Take the 2-minute tour ×
Stack Overflow is a question and answer site for professional and enthusiast programmers. It's 100% free, no registration required.
#include<stdio.h>

int main()
{
  int c; 
  return 0;
} // on Intel architecture

#include <stdio.h>

int main()
{
  int c; 
  return 0;
}// on AMD architecture

/* Here I have a code on the two different machines and I want to know the 'Is the size of the data types dependent on the machine ' */

share|improve this question
2  
Sizes can definitely vary between different machines. e.g. long is 32-bit on Windows and 64-bits in Linux. –  Mysticial Jul 8 '12 at 4:49
1  
Intel and AMD are not architectures. They are vendors. x86 is an architecture. –  Dietrich Epp Jul 8 '12 at 5:42
    
@DietrichEpp : well ,yes they are not .. word miss sometimes –  Uddhav Arote Jul 12 '12 at 4:20

4 Answers 4

up vote 1 down vote accepted

see here: size guarantee for integral/arithmetic types in C and C++

Fundamental C type sizes are depending on implementation (compiler) and architecture, however they have some guaranteed boundaries. One should therefore never hardcode type sizes and instead use sizeof(TYPENAME) to get their length in bytes.

share|improve this answer
1  
And if you're really interested in portability, you should also note that the bytes can be different sizes on different platforms too. –  Dietrich Epp Jul 8 '12 at 5:47

Quick answer: Yes, mostly, but ...

The sizes of types in C are dependent on the decisions of compiler writers, subject to the requirements of the standard.

The decisions of compiler writers tend to be strongly influenced by the CPU architecture. For example, the C standard says:

A "plain" int object has the natural size suggested by the architecture of the execution environment.

though that leaves a lot of room for judgement.

Such decisions can also be influenced by other considerations, such as compatibility with compilers from the same vendor for other architectures and the convenience of having types for each supported size. For example, on a 64-bit system, the obvious "natural size" for int is 64 bits, but many compilers still have 32-bit int. (With 8-bit char and 64-bit int, short would probably be either 16 or 32 bits, and you couldn't have fundamental integer types covering both sizes.)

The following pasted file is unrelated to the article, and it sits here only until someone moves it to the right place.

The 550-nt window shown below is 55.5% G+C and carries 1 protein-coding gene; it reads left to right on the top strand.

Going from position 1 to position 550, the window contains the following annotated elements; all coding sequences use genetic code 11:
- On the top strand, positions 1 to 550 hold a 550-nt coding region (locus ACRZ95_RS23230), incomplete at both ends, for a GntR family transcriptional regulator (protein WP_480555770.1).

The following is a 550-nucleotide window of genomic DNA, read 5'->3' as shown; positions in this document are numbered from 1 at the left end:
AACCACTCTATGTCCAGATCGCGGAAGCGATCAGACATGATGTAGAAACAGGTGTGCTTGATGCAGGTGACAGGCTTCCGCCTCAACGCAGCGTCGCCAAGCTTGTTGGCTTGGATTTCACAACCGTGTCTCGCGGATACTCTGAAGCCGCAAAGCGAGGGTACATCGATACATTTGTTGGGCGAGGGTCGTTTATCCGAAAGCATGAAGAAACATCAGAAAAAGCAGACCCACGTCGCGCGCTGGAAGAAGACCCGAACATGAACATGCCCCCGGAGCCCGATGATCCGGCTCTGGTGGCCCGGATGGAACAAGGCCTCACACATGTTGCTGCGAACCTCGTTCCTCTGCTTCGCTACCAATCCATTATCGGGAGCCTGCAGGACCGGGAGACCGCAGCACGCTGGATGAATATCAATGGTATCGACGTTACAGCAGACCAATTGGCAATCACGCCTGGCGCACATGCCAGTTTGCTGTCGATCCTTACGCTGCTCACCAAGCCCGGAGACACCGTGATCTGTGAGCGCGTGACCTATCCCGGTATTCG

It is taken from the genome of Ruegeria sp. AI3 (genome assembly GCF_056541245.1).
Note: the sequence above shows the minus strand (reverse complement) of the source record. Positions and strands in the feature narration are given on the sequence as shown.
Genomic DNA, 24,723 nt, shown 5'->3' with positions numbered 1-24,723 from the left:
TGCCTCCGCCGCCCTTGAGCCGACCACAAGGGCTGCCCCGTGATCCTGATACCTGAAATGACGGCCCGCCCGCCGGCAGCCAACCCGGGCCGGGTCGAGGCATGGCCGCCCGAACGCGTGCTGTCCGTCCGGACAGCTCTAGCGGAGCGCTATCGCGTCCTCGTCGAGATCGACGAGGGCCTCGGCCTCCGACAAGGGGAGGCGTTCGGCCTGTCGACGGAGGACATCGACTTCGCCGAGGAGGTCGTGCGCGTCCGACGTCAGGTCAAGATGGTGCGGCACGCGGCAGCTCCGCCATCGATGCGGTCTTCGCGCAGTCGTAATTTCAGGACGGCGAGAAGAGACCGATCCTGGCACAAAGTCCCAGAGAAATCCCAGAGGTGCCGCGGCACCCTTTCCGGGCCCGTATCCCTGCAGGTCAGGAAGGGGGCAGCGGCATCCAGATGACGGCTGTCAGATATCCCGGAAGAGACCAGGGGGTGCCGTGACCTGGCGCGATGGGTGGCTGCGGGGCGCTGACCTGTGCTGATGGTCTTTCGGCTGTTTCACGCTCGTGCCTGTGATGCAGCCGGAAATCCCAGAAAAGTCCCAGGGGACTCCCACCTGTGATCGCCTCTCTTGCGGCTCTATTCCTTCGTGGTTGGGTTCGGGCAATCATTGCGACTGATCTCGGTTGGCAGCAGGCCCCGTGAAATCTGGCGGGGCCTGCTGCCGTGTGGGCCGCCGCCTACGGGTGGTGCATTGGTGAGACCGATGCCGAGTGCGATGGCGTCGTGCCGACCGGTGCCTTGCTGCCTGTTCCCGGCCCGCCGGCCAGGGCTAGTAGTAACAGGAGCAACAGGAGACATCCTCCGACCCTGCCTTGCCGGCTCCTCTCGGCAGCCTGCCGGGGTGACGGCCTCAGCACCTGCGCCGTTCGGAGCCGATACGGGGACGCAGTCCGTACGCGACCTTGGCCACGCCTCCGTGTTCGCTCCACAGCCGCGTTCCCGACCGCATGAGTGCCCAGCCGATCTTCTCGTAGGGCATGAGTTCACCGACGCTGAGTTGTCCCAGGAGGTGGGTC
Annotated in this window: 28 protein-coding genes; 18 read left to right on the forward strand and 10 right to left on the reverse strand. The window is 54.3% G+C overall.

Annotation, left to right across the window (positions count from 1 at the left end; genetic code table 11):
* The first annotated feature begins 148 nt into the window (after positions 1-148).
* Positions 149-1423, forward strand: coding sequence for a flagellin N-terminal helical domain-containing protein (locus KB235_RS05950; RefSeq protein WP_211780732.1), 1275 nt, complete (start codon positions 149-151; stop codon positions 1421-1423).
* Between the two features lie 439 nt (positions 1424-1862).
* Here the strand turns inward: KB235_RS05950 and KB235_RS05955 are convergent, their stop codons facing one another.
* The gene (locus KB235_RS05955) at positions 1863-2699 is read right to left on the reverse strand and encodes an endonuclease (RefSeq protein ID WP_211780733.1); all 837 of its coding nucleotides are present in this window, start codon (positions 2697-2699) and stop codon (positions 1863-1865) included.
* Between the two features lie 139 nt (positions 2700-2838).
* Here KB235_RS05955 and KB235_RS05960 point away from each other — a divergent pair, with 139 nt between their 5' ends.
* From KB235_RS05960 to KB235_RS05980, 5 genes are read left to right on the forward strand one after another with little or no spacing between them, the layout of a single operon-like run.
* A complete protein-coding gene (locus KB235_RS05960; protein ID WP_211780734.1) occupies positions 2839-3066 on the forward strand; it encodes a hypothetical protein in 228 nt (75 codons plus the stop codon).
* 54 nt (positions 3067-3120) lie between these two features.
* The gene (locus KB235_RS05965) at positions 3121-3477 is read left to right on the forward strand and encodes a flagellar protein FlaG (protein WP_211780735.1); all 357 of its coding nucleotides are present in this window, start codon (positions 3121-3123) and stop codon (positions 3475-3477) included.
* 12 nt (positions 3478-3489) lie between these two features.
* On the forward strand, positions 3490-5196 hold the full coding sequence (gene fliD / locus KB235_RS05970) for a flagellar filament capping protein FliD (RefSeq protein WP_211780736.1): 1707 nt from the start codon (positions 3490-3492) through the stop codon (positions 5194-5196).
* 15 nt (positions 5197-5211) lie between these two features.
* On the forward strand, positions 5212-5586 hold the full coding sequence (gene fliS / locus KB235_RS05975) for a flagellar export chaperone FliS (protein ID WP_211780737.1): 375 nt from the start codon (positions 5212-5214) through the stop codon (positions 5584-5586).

(C99 introduces "extended integer types", which could solve the issue of covering all the supported sizes, but I don't know of any compiler that implements them.)

share|improve this answer

It usually does, for performance reasons. The C standard defines the minimum value ranges for all types like char, short, int, long, long long and their unsigned counterparts.

However, x86 CPUs from Intel and AMD are essentially the same hardware to most x86 compilers. At least, they expose the same registers and instructions to the programmer and most of them operate identically (if we consider what's officially defined and documented).

At any rate, it's up to the compiler or its developer(s) to use any other size, not necessarily matching the natural operand size on the target hardware as long as that size agrees with the C standard.

share|improve this answer

Yes. The size of the basic datatypes depends on the underlying CPU architecture. ISO C (and C++) guarantees only mininum sizes for datatypes.

But it's not consistent across compiler vendor for the same CPU. Consider that there are compilers with 32-bit long ints for Intel x386 CPUs, and other compilers that give you 64-bit longs.

And don't forget about the decade or so of pain that MS programmers had to deal with during the era of the Intel 286 machines, what with all of the different "memory models" that compilers forced on us. 16-bit pointers versus 32-bit segmented pointers. I for one am glad that those days are gone.

share|improve this answer

Your Answer

 
discard

By posting your answer, you agree to the privacy policy and terms of service.

Not the answer you're looking for? Browse other questions tagged or ask your own question.